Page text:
The Killdeer Saga, Part 3

Let me set the stage here, which might be helpful, especially for those of you who haven't read parts 1 and 2. I've followed a Money Point, Chesapeake, VA Killdeer family since early March 2019. They built their first nest and had their first 4-egg clutch on abandoned railroad tracks there. Typical Killdeer. Those eggs … Continue reading The Killdeer Saga, Part 3

The Killdeer Saga, Part 2

I began to write in my earlier blog, "The Killdeer Saga," about the "triumphs, trials, and tribulations" of a Money Point, Chesapeake, VA Killdeer family. I followed the family and took copious photos of the family from early March, when their nesting season usually begins around here, until the end of May. For Killdeer, the … Continue reading The Killdeer Saga, Part 2

The Killdeer Saga

The last couple of blogs on the Osprey were writing marathons. They took a lot of time and effort to put together. And they were lengthy. This, the first of 2 blogs on the Killdeer, will be more like a 5K fast walk instead. But before we get down to business and begin to consider … Continue reading The Killdeer Saga

Airborne

I hope everyone had a nice Thanksgiving. We have so much to be thankful for, don't we? As a gesture of thanks, please consider giving to your favorite local charity or nonprofit on Giving Tuesday, 11/27. Consider making a donation to the Elizabeth River Project, and help it restore the Elizabeth River.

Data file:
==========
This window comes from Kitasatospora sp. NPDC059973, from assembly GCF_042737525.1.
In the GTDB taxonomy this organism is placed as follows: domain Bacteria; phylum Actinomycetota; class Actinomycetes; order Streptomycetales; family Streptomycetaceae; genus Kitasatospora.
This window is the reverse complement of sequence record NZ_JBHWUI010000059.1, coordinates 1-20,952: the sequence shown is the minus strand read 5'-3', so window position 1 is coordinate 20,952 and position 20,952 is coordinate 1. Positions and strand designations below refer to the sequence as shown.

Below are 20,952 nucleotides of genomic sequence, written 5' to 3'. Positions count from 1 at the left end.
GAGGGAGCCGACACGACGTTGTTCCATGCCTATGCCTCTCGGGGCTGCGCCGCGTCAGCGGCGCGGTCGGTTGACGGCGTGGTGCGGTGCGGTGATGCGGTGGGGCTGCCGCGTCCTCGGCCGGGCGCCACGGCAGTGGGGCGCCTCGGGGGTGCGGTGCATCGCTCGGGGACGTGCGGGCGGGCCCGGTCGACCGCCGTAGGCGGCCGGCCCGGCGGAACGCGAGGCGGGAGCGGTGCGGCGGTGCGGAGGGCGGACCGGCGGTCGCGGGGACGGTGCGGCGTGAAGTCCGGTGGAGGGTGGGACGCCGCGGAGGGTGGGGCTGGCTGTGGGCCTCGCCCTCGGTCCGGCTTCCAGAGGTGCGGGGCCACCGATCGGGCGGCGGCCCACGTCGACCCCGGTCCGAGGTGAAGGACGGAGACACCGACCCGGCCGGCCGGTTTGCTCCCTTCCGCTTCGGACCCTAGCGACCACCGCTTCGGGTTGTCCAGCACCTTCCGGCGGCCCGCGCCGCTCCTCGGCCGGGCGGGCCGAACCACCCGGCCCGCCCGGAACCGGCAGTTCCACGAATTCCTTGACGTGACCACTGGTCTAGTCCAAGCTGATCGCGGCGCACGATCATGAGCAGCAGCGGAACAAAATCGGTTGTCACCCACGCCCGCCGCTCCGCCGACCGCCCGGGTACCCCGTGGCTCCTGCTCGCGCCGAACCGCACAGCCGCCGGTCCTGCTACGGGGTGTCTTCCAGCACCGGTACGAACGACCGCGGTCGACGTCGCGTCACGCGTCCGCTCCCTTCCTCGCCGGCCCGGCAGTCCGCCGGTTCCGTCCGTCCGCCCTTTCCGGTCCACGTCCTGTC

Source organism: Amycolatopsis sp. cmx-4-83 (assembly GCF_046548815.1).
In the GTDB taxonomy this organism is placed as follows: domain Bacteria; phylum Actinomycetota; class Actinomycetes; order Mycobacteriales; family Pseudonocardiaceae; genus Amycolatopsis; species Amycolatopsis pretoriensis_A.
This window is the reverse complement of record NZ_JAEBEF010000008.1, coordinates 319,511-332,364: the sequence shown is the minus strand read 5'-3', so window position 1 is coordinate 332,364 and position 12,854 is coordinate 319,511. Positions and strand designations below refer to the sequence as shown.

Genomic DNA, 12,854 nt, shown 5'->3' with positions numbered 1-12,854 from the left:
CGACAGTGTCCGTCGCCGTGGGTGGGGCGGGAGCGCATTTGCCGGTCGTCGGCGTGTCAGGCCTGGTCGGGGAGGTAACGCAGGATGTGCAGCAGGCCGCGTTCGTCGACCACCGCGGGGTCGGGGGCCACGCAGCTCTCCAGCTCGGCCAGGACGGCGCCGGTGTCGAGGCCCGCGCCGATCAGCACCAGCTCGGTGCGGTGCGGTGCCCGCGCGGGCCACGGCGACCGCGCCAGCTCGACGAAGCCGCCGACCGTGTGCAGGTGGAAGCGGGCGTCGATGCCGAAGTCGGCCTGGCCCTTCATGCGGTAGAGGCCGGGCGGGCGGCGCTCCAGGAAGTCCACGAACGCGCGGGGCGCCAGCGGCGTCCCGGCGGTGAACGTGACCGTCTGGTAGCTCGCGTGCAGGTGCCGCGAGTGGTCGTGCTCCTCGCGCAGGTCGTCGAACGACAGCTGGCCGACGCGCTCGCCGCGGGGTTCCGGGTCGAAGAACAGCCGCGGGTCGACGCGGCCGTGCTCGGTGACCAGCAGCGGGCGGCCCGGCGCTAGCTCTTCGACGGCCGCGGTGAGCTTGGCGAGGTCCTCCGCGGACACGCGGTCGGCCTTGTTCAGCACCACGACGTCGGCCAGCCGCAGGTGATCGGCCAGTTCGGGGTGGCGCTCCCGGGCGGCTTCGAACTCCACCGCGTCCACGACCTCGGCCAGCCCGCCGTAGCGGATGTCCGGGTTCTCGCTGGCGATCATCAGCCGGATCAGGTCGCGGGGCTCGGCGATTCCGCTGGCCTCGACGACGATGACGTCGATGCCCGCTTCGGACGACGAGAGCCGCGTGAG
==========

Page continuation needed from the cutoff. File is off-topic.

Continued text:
Designed to Fly

In the last blog (last photo), I posted a photo of an Osprey carrying a fish. It was lunchtime on the Elizabeth. That fish, caught in the waters just off Money Point in Chesapeake, VA, that former Elizabeth River "dead zone," appeared to weigh about as much as the Osprey. Heck, it likely weighed more! Here's another picture of the same bird a few wing beats--and a few burned calories--down the flight path. One wouldn't use "down the road" there.

More Shoutouts

We'll start with another shoutout. But this time to the planners of the 2018 Riverfest, which raised everyone's awareness about the progress that is being made to restore the Indian River in Chesapeake, VA. This may not be an exciting photo, but to me it speaks to the beauty of this Elizabeth River tributary.